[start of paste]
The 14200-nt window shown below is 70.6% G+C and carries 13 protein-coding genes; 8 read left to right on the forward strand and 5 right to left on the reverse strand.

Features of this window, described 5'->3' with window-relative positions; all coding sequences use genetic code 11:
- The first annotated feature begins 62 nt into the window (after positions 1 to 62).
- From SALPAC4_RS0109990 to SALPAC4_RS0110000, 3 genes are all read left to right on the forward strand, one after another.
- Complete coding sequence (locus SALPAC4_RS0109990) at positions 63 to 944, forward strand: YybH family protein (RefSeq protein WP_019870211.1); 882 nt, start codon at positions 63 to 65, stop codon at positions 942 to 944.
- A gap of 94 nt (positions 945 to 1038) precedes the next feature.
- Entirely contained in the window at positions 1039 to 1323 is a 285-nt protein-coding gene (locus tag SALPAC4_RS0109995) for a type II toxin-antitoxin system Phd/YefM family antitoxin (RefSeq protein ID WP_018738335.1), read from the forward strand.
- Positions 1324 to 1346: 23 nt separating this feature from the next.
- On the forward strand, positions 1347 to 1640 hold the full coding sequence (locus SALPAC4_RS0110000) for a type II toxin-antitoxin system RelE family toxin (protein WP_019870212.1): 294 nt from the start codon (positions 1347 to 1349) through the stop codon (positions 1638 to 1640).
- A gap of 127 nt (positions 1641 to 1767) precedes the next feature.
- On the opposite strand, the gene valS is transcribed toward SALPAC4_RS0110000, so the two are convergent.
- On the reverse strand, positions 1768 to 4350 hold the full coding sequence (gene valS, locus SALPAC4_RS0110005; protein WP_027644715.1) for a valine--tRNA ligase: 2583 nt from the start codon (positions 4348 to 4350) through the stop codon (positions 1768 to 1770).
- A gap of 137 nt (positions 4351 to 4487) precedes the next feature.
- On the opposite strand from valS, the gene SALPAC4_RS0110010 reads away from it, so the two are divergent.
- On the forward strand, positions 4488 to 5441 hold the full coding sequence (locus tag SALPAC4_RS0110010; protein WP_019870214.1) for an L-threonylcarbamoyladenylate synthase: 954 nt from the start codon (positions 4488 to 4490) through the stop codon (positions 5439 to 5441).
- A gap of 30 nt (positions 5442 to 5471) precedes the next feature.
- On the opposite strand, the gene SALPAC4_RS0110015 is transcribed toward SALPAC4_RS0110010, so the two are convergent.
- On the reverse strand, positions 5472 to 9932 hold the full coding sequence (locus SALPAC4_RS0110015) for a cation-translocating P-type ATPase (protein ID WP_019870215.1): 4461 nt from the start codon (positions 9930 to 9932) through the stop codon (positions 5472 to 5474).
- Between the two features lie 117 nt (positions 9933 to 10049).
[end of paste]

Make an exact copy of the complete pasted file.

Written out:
The 14200-nt window shown below is 70.6% G+C and carries 13 protein-coding genes; 8 read left to right on the forward strand and 5 right to left on the reverse strand.

Features of this window, described 5'->3' with window-relative positions; all coding sequences use genetic code 11:
- The first annotated feature begins 62 nt into the window (after positions 1 to 62).
- From SALPAC4_RS0109990 to SALPAC4_RS0110000, 3 genes are all read left to right on the forward strand, one after another.
- Complete coding sequence (locus SALPAC4_RS0109990) at positions 63 to 944, forward strand: YybH family protein (RefSeq protein WP_019870211.1); 882 nt, start codon at positions 63 to 65, stop codon at positions 942 to 944.
- A gap of 94 nt (positions 945 to 1038) precedes the next feature.
- Entirely contained in the window at positions 1039 to 1323 is a 285-nt protein-coding gene (locus tag SALPAC4_RS0109995) for a type II toxin-antitoxin system Phd/YefM family antitoxin (RefSeq protein ID WP_018738335.1), read from the forward strand.
- Positions 1324 to 1346: 23 nt separating this feature from the next.
- On the forward strand, positions 1347 to 1640 hold the full coding sequence (locus SALPAC4_RS0110000) for a type II toxin-antitoxin system RelE family toxin (protein WP_019870212.1): 294 nt from the start codon (positions 1347 to 1349) through the stop codon (positions 1638 to 1640).
- A gap of 127 nt (positions 1641 to 1767) precedes the next feature.
- On the opposite strand, the gene valS is transcribed toward SALPAC4_RS0110000, so the two are convergent.
- On the reverse strand, positions 1768 to 4350 hold the full coding sequence (gene valS, locus SALPAC4_RS0110005; protein WP_027644715.1) for a valine--tRNA ligase: 2583 nt from the start codon (positions 4348 to 4350) through the stop codon (positions 1768 to 1770).
- A gap of 137 nt (positions 4351 to 4487) precedes the next feature.
- On the opposite strand from valS, the gene SALPAC4_RS0110010 reads away from it, so the two are divergent.
- On the forward strand, positions 4488 to 5441 hold the full coding sequence (locus tag SALPAC4_RS0110010; protein WP_019870214.1) for an L-threonylcarbamoyladenylate synthase: 954 nt from the start codon (positions 4488 to 4490) through the stop codon (positions 5439 to 5441).
- A gap of 30 nt (positions 5442 to 5471) precedes the next feature.
- On the opposite strand, the gene SALPAC4_RS0110015 is transcribed toward SALPAC4_RS0110010, so the two are convergent.
- On the reverse strand, positions 5472 to 9932 hold the full coding sequence (locus SALPAC4_RS0110015) for a cation-translocating P-type ATPase (protein ID WP_019870215.1): 4461 nt from the start codon (positions 9930 to 9932) through the stop codon (positions 5472 to 5474).
- Between the two features lie 117 nt (positions 9933 to 10049).